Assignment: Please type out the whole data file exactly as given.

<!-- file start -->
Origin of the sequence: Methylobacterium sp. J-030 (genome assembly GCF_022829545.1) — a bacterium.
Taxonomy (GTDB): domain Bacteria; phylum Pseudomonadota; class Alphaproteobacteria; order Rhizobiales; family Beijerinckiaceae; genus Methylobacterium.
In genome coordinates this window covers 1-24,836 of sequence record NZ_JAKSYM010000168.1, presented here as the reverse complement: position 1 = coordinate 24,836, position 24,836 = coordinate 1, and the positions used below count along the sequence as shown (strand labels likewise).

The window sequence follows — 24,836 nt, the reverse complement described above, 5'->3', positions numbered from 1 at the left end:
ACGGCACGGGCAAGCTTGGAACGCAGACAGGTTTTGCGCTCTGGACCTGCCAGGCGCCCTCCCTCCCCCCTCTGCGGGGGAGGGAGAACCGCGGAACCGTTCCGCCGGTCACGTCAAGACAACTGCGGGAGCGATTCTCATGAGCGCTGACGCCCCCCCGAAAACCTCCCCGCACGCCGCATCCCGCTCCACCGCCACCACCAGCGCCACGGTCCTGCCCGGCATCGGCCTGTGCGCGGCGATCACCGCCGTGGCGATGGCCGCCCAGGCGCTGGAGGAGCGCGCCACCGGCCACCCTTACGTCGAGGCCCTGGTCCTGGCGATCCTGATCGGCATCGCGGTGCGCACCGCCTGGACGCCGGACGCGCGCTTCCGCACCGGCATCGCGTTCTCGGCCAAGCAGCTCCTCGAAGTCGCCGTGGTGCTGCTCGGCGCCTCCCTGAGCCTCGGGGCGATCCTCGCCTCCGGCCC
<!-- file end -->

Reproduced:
Origin of the sequence: Methylobacterium sp. J-030 (genome assembly GCF_022829545.1) — a bacterium.
Taxonomy (GTDB): domain Bacteria; phylum Pseudomonadota; class Alphaproteobacteria; order Rhizobiales; family Beijerinckiaceae; genus Methylobacterium.
In genome coordinates this window covers 1-24,836 of sequence record NZ_JAKSYM010000168.1, presented here as the reverse complement: position 1 = coordinate 24,836, position 24,836 = coordinate 1, and the positions used below count along the sequence as shown (strand labels likewise).

The window sequence follows — 24,836 nt, the reverse complement described above, 5'->3', positions numbered from 1 at the left end:
ACGGCACGGGCAAGCTTGGAACGCAGACAGGTTTTGCGCTCTGGACCTGCCAGGCGCCCTCCCTCCCCCCTCTGCGGGGGAGGGAGAACCGCGGAACCGTTCCGCCGGTCACGTCAAGACAACTGCGGGAGCGATTCTCATGAGCGCTGACGCCCCCCCGAAAACCTCCCCGCACGCCGCATCCCGCTCCACCGCCACCACCAGCGCCACGGTCCTGCCCGGCATCGGCCTGTGCGCGGCGATCACCGCCGTGGCGATGGCCGCCCAGGCGCTGGAGGAGCGCGCCACCGGCCACCCTTACGTCGAGGCCCTGGTCCTGGCGATCCTGATCGGCATCGCGGTGCGCACCGCCTGGACGCCGGACGCGCGCTTCCGCACCGGCATCGCGTTCTCGGCCAAGCAGCTCCTCGAAGTCGCCGTGGTGCTGCTCGGCGCCTCCCTGAGCCTCGGGGCGATCCTCGCCTCCGGCCC